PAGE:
Internet-Powered Boycotts Beat Corporate America
In last week’s column I urged readers to declare electoral independence by boycotting the political parties and dropping all partisan affiliation from their voter registration cards. Though I didn’t know it at the time, I was riffing on a theme. Two weeks earlier, my wife and I had initiated our own mini-boycott, this of a more personal nature, when we learned that Bank of America would start charging us five dollars a month for the privilege of spending our own money. The bank’s decision to levy a monthly fee for debit-card use wasn’t especially surprising. This was the same institution, after all, that foreclosed on a woman who wasn’t even behind on her mortgage, locked her out of her home for a week and—just for good measure—held her parrot hostage (and some people wonder why I find corporations so fundamentally creepy).
In the case of the fee, BofA was responding to new regulations that would place a cap of 21 cents on the interchange fees banks can charge merchants for accepting debit cards. Never mind the fact that they once paid those same merchants to accept the cards because they are far cheaper to process than checks and carry less risk than credit cards.
In what must have seemed like a good idea at the time, BofA made the decision to shift these operating costs to consumers; it’s kind of like a pizza delivery guy showing up with your food and then asking you for gas money. Needless to say we weren’t the only customers to hit the roof. In our case the solution was simple: By the end of the week we’d stopped our direct deposits, canceled our automatic bill pay and transferred the money in our checking account to a different bank (we chose Citizens, not out of any special affinity for the color green, but simply because I had an existing account there, and they assured us they had no intention of charging us to use our debit card). For now at least, that was enough for us. What I didn’t know at the time was that our little protest was rolling like a wave across the country, the stentorian howl of collective dissent gaining in volume as it went. Its source: a 22-year Bank of America customer from Washington, D.C. named Molly Katchpole. Her vehicle: a (previously) little-known website called change.org.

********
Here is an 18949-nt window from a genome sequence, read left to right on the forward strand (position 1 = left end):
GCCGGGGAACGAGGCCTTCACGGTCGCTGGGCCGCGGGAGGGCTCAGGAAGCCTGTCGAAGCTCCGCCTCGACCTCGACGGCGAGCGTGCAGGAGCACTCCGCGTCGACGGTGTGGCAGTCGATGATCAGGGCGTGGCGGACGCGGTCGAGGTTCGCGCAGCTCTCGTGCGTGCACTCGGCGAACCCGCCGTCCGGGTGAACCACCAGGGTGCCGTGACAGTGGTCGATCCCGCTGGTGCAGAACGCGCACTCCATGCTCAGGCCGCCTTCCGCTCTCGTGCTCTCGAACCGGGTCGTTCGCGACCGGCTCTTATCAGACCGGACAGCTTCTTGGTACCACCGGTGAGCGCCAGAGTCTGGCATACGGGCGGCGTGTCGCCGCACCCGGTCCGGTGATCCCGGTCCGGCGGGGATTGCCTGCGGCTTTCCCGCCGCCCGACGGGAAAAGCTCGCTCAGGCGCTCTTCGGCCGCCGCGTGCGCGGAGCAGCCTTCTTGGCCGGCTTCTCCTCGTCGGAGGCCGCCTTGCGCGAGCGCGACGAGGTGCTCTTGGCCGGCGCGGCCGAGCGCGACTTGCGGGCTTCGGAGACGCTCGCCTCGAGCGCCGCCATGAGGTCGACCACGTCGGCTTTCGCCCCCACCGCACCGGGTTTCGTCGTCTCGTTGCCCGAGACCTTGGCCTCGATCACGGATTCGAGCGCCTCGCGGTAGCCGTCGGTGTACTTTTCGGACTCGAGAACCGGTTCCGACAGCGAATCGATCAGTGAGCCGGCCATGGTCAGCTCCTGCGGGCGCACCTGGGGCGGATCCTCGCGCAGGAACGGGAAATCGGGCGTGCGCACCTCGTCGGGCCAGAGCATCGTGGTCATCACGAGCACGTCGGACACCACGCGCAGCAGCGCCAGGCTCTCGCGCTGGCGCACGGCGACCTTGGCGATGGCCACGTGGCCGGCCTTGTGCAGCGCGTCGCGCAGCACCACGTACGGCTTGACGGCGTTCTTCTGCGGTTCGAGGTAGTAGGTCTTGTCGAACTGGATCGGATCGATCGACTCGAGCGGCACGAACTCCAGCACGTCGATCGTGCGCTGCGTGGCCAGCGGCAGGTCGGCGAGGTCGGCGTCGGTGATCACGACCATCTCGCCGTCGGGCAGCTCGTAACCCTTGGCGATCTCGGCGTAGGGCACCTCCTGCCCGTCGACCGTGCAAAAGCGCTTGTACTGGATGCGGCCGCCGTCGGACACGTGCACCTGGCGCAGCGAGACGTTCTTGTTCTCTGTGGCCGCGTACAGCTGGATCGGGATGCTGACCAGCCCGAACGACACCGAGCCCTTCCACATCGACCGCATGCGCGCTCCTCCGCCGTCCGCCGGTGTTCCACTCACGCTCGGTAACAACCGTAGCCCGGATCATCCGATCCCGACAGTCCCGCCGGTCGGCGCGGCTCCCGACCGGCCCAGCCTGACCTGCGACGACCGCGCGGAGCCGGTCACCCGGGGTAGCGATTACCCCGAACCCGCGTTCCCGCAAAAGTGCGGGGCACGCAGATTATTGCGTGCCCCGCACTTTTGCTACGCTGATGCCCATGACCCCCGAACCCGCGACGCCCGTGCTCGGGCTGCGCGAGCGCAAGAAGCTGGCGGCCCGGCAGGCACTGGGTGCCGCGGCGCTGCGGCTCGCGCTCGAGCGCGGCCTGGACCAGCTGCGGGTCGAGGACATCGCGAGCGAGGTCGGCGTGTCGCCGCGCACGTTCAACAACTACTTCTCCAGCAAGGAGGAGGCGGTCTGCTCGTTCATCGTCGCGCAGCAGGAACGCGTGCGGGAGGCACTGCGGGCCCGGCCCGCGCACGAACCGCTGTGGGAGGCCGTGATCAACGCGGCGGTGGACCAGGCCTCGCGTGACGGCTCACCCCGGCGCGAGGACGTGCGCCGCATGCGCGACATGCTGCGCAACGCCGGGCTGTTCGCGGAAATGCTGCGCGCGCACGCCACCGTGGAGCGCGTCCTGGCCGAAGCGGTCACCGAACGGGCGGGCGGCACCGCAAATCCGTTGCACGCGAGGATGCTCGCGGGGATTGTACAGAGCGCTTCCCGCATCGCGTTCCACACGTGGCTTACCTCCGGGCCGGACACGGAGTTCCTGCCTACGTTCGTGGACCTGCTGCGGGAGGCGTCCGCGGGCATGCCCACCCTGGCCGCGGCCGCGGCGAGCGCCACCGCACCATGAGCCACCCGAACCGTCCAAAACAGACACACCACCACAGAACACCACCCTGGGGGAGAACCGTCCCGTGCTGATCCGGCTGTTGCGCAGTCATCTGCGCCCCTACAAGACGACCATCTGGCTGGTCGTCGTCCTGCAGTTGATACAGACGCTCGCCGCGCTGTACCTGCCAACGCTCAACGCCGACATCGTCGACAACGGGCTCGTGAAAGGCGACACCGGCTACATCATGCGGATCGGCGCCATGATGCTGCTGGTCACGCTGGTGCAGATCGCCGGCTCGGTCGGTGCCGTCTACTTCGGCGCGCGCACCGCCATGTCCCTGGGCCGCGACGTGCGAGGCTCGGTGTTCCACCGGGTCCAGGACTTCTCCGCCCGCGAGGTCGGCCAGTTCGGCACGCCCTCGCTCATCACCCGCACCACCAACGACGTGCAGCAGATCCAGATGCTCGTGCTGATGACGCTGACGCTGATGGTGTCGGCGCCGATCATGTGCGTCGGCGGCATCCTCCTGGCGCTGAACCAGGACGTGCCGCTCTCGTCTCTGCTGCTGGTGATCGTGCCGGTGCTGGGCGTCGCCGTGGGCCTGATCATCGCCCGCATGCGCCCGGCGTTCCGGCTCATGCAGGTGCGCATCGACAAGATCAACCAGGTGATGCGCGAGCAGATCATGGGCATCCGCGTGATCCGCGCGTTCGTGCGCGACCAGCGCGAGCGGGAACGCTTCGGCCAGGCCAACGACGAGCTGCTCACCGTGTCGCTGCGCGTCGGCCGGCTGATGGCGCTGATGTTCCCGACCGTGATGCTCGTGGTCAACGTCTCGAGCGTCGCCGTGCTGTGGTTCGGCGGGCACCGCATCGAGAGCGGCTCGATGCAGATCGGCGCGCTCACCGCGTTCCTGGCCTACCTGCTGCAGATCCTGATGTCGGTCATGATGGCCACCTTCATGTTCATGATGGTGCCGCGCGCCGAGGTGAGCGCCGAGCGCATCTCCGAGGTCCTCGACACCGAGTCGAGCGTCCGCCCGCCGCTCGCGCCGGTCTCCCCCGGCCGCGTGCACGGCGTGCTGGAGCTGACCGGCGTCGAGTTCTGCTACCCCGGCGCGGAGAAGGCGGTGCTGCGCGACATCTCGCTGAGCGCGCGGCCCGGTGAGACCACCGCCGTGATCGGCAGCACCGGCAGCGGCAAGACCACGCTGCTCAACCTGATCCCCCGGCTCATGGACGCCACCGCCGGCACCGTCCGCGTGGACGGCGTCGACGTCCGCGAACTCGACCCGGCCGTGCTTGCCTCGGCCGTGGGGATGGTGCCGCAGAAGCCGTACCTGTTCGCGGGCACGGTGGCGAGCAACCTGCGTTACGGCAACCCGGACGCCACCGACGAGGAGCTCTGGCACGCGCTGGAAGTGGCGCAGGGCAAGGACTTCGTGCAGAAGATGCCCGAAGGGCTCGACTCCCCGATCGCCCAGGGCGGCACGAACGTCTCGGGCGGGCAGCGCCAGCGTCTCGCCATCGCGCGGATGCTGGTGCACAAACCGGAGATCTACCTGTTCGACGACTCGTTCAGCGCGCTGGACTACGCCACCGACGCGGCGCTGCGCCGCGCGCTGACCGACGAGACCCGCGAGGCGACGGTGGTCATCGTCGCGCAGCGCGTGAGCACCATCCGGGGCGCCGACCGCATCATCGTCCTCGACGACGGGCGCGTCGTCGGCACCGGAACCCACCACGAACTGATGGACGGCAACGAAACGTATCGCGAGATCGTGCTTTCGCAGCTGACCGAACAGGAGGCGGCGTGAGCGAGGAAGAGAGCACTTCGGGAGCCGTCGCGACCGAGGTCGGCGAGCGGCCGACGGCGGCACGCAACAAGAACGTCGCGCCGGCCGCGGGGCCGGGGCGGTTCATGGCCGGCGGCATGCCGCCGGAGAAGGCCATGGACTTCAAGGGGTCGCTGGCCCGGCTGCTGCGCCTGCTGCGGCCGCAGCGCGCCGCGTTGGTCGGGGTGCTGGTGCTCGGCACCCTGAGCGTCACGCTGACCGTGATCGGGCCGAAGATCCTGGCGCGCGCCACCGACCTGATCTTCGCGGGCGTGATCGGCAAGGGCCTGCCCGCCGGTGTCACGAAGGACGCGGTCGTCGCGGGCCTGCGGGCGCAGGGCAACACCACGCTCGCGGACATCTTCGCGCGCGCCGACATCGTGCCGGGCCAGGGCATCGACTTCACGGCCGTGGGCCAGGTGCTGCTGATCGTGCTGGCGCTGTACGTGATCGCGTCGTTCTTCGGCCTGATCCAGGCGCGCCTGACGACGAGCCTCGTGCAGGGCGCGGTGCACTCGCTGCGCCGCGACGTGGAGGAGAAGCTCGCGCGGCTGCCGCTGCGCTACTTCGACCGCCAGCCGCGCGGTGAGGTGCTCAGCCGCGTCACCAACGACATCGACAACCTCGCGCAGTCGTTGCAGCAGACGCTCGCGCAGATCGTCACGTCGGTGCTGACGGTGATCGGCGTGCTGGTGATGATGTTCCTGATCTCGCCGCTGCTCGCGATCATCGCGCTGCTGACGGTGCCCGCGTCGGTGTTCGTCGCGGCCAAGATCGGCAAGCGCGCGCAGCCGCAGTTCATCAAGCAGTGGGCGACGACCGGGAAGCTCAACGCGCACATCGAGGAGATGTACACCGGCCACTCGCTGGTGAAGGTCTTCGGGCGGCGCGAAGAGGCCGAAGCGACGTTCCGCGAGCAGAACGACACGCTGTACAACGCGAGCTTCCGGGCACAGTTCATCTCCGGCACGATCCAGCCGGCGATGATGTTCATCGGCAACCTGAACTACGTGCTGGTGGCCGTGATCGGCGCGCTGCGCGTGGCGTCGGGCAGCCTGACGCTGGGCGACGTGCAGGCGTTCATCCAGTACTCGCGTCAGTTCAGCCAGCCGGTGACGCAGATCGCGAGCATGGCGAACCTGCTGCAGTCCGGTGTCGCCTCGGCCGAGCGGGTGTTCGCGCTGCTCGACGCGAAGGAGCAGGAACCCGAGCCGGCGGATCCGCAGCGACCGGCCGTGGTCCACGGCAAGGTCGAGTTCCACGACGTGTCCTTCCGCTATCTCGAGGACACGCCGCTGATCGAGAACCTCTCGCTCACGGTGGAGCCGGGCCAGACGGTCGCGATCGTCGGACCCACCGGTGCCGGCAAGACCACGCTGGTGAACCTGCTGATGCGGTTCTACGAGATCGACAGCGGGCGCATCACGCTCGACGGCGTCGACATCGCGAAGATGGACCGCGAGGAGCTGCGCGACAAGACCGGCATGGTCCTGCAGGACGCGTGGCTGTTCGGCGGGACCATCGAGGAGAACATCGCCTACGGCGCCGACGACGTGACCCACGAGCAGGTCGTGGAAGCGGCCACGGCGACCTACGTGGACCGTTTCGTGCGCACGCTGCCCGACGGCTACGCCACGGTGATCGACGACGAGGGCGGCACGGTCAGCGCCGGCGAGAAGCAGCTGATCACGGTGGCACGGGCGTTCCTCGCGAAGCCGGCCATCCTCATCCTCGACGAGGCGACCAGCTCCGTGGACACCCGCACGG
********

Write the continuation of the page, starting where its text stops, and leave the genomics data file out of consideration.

Launched in 2007, change.org is an online advocacy platform that allows users to register their causes, lobby public support, and deliver signed petitions to the target of their protest. The site features hundreds of issues, ranging from the highly personal, like the petition—signed by 153 people—beseeching immigration officials to release a man named Josue Fernando Cervantes Castro from detention in Georgia, to issues of national import, such as the campaign lobbying for the withdraw of the execution warrant against Hank Skinner—a Texas inmate who is scheduled to die on November 11th despite the existence of DNA evidence that could potentially clear him.
Katchpole’s petition urging Bank of America to withdraw its debit card fee—and prodding disgruntled depositors to boycott the bank—ran like wildfire through cyberspace. On October 6th, just days after launching her campaign, Katchpole was able to deliver more than 150,000 signatures to her BofA branch. While she was there she withdrew all her money (a total of $400) and cut up her BofA ATM and credit cards in a show of defiance before a gaggle of television reporters.
For those who don’t know the rest of the story, on Tuesday, less than a month after Katchpole started her campaign (and after gathering more than 300,000 signatures), Bank of America announced that it was backing off.
“We have listened to our customers very closely over the last few weeks and recognize their concern with our proposed debit usage fee,” David Darnell, BofA’s co-chief operating officer, said in a statement. “As a result, we are not currently charging the fee and will not be moving forward with any additional plans to do so.”